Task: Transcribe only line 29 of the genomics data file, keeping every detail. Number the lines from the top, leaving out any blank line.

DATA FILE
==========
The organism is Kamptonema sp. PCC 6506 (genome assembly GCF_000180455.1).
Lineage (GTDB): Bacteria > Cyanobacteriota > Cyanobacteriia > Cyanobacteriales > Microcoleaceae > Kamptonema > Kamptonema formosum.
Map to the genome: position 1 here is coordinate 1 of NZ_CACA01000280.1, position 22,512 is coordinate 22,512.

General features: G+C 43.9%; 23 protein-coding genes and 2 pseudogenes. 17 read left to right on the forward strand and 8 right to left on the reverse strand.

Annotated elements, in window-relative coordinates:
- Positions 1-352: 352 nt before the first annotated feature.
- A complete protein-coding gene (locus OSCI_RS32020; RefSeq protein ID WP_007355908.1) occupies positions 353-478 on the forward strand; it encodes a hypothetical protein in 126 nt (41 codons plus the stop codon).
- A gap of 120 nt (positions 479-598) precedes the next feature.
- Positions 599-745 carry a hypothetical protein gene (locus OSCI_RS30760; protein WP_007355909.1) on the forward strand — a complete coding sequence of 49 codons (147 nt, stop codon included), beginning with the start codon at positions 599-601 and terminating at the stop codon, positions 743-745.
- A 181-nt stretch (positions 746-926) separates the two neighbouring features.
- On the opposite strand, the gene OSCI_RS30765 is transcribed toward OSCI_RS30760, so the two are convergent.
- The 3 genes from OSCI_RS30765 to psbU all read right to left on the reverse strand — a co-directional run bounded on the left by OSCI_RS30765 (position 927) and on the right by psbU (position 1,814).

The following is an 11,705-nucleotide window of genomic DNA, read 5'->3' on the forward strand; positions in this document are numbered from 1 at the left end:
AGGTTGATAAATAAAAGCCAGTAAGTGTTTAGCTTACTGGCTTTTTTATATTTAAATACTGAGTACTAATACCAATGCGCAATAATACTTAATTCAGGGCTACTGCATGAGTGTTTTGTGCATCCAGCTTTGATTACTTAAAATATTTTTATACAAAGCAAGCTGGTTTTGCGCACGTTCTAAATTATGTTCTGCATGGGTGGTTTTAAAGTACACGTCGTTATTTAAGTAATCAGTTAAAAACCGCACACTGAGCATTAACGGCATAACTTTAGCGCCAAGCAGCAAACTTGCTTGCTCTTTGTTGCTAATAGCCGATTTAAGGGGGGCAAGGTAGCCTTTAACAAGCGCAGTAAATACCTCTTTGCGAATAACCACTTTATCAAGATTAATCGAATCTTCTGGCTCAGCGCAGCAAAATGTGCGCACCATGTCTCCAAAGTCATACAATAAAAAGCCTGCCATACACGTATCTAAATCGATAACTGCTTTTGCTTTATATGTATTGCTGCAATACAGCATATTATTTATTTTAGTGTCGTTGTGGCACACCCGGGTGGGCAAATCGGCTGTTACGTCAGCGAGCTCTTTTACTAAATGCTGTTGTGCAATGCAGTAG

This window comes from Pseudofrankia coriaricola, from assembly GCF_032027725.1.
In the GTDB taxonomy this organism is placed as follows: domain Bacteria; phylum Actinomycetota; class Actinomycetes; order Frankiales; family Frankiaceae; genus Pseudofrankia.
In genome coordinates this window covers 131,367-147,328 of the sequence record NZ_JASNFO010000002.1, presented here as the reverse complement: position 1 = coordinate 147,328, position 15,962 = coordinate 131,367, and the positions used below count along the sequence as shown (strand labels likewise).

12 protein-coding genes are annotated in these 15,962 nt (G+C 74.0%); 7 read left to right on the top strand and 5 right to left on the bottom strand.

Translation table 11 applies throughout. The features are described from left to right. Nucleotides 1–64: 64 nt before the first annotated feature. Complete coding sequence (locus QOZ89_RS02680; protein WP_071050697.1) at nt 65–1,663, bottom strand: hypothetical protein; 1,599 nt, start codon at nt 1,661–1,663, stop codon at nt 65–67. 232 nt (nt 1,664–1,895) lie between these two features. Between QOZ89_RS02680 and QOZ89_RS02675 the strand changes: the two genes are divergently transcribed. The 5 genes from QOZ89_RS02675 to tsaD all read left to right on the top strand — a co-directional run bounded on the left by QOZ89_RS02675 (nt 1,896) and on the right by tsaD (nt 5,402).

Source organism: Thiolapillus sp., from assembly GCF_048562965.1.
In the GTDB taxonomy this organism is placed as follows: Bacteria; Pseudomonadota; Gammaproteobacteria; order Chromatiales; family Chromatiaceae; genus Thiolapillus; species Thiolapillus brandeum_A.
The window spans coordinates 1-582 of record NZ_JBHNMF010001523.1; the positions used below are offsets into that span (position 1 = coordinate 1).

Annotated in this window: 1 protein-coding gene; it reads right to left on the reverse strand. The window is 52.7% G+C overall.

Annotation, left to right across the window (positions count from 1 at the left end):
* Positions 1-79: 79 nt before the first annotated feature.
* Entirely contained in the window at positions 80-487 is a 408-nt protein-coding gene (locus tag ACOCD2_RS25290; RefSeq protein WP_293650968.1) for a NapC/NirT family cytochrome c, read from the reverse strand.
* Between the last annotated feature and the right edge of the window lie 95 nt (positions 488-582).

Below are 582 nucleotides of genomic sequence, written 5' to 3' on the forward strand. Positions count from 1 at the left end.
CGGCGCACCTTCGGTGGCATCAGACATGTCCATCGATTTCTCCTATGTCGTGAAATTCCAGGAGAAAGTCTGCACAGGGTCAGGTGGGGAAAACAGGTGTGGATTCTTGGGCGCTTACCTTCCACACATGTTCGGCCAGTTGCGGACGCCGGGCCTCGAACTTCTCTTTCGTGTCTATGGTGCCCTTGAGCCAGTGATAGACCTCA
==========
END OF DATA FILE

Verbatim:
CGGCGCACCTTCGGTGGCATCAGACATGTCCATCGATTTCTCCTATGTCGTGAAATTCCAGGAGAAAGTCTGCACAGGGTCAGGTGGGGAAAACAGGTGTGGATTCTTGGGCGCTTACCTTCCACACATGTTCGGCCAGTTGCGGACGCCGGGCCTCGAACTTCTCTTTCGTGTCTATGGTGCCCTTGAGCCAGTGATAGACCTCA